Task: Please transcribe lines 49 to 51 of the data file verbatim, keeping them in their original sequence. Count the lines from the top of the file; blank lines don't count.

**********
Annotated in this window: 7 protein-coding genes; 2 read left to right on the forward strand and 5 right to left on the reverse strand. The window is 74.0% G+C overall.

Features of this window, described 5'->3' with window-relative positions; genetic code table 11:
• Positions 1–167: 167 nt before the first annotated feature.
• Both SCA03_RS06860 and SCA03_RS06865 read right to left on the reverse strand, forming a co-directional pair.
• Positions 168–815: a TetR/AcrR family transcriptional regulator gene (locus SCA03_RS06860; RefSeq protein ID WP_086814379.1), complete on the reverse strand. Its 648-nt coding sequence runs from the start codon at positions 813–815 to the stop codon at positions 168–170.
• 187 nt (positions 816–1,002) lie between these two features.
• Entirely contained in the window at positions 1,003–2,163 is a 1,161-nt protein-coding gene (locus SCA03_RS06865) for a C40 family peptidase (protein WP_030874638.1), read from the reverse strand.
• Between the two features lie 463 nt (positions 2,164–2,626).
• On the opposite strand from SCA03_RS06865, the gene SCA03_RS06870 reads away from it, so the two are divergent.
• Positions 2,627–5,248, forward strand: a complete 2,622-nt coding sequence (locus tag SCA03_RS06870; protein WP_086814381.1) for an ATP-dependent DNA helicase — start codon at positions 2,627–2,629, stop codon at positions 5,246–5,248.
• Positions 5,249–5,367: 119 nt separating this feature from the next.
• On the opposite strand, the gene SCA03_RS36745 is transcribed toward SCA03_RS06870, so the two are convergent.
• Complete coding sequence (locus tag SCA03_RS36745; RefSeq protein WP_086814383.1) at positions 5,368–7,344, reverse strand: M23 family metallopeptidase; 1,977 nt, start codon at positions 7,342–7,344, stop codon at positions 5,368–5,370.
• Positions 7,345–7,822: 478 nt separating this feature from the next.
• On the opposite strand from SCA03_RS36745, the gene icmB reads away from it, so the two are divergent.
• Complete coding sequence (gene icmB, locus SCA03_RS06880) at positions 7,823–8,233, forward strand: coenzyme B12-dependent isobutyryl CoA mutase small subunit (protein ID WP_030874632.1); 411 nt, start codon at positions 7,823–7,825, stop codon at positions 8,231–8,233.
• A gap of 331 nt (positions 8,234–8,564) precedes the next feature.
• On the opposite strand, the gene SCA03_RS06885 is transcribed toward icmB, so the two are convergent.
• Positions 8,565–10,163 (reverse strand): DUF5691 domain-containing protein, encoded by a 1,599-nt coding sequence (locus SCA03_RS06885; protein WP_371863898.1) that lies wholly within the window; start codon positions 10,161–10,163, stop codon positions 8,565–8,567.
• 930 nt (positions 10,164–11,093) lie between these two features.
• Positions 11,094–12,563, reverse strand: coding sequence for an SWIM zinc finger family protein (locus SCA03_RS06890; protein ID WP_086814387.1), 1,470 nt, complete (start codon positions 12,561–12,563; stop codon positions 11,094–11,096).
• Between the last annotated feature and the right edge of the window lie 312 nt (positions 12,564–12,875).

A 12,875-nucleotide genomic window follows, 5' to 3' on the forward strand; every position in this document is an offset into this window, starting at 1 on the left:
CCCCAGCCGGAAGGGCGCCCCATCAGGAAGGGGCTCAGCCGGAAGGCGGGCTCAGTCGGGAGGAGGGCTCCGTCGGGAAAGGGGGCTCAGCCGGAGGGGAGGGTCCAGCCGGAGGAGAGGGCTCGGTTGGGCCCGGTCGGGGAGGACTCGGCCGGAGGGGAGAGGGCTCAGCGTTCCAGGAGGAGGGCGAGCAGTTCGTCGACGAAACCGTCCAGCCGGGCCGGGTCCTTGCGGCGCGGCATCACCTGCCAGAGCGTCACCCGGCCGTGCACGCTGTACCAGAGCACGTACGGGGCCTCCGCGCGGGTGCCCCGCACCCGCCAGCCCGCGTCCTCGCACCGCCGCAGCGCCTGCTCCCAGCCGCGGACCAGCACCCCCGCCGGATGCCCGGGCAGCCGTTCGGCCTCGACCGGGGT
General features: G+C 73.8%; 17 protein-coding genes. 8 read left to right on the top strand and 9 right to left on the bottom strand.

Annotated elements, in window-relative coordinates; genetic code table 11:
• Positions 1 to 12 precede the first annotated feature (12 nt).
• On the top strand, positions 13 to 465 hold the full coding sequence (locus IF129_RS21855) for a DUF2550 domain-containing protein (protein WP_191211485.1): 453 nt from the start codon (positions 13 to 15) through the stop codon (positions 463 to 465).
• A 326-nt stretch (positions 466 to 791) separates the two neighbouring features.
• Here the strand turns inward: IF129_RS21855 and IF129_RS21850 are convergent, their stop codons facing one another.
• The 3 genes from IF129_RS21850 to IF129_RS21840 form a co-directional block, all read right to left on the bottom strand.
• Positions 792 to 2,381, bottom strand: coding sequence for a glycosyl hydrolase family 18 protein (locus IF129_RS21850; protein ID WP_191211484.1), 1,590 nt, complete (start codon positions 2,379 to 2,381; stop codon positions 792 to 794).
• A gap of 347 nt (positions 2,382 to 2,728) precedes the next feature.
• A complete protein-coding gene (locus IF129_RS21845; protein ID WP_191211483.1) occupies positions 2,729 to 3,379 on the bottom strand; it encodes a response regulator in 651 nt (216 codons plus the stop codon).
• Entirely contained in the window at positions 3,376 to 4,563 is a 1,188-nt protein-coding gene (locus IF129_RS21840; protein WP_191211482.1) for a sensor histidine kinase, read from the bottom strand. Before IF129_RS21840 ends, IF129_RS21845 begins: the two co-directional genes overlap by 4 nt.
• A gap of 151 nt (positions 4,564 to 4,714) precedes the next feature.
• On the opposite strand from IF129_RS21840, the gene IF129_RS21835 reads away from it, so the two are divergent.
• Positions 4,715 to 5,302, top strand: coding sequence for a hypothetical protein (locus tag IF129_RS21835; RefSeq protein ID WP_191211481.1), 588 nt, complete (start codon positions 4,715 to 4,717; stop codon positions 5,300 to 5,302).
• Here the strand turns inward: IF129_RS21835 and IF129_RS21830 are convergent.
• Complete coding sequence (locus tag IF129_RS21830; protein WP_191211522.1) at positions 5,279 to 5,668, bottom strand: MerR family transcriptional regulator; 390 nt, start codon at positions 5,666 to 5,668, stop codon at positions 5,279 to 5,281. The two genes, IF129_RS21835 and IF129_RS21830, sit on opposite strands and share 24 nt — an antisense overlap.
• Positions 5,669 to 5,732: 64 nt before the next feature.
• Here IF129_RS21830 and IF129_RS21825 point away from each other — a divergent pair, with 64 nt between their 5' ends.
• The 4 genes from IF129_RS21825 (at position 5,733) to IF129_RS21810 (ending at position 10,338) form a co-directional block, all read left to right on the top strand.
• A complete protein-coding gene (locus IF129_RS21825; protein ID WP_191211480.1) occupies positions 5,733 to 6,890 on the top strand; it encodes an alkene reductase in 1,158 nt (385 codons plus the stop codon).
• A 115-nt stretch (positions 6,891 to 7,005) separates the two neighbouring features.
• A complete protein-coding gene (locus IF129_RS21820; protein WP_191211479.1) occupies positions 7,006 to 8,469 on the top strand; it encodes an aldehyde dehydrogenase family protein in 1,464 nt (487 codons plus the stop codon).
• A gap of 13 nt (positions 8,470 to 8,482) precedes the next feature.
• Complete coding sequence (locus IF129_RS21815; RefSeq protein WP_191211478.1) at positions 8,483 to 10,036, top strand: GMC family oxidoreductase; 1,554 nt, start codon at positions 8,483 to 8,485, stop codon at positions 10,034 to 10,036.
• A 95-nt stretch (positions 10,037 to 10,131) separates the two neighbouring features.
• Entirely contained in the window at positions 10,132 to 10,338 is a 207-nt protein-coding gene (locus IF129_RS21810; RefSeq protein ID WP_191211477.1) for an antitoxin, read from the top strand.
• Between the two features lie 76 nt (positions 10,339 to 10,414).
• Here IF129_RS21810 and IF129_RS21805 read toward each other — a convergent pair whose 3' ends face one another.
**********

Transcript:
• A 95-nt stretch (positions 10,037 to 10,131) separates the two neighbouring features.
• Entirely contained in the window at positions 10,132 to 10,338 is a 207-nt protein-coding gene (locus IF129_RS21810; RefSeq protein ID WP_191211477.1) for an antitoxin, read from the top strand.
• Between the two features lie 76 nt (positions 10,339 to 10,414).